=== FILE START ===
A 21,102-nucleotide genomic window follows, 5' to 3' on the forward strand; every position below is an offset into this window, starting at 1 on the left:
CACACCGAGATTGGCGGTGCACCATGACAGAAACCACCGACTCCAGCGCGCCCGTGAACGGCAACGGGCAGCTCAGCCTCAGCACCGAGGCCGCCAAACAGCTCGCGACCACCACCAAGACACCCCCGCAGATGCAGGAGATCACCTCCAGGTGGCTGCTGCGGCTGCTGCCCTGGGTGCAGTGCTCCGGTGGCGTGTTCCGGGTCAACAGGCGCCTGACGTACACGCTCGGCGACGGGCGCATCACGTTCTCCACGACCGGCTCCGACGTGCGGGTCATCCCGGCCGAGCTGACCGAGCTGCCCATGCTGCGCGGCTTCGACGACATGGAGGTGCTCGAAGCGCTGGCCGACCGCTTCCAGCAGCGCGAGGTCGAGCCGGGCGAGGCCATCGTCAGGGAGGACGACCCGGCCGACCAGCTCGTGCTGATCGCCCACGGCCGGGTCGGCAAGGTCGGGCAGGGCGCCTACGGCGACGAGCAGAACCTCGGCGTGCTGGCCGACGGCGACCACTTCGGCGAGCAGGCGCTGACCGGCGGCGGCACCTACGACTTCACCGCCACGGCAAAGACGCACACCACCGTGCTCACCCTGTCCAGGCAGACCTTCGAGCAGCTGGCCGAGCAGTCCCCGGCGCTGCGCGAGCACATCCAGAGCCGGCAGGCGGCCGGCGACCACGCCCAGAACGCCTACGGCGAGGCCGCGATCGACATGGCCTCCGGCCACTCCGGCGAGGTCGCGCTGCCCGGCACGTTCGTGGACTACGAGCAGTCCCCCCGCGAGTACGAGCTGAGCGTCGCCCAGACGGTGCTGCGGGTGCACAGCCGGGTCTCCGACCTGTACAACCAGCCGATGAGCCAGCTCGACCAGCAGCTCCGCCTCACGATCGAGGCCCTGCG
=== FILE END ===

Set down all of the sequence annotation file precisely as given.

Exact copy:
A 21,102-nucleotide genomic window follows, 5' to 3' on the forward strand; every position below is an offset into this window, starting at 1 on the left:
CACACCGAGATTGGCGGTGCACCATGACAGAAACCACCGACTCCAGCGCGCCCGTGAACGGCAACGGGCAGCTCAGCCTCAGCACCGAGGCCGCCAAACAGCTCGCGACCACCACCAAGACACCCCCGCAGATGCAGGAGATCACCTCCAGGTGGCTGCTGCGGCTGCTGCCCTGGGTGCAGTGCTCCGGTGGCGTGTTCCGGGTCAACAGGCGCCTGACGTACACGCTCGGCGACGGGCGCATCACGTTCTCCACGACCGGCTCCGACGTGCGGGTCATCCCGGCCGAGCTGACCGAGCTGCCCATGCTGCGCGGCTTCGACGACATGGAGGTGCTCGAAGCGCTGGCCGACCGCTTCCAGCAGCGCGAGGTCGAGCCGGGCGAGGCCATCGTCAGGGAGGACGACCCGGCCGACCAGCTCGTGCTGATCGCCCACGGCCGGGTCGGCAAGGTCGGGCAGGGCGCCTACGGCGACGAGCAGAACCTCGGCGTGCTGGCCGACGGCGACCACTTCGGCGAGCAGGCGCTGACCGGCGGCGGCACCTACGACTTCACCGCCACGGCAAAGACGCACACCACCGTGCTCACCCTGTCCAGGCAGACCTTCGAGCAGCTGGCCGAGCAGTCCCCGGCGCTGCGCGAGCACATCCAGAGCCGGCAGGCGGCCGGCGACCACGCCCAGAACGCCTACGGCGAGGCCGCGATCGACATGGCCTCCGGCCACTCCGGCGAGGTCGCGCTGCCCGGCACGTTCGTGGACTACGAGCAGTCCCCCCGCGAGTACGAGCTGAGCGTCGCCCAGACGGTGCTGCGGGTGCACAGCCGGGTCTCCGACCTGTACAACCAGCCGATGAGCCAGCTCGACCAGCAGCTCCGCCTCACGATCGAGGCCCTGCG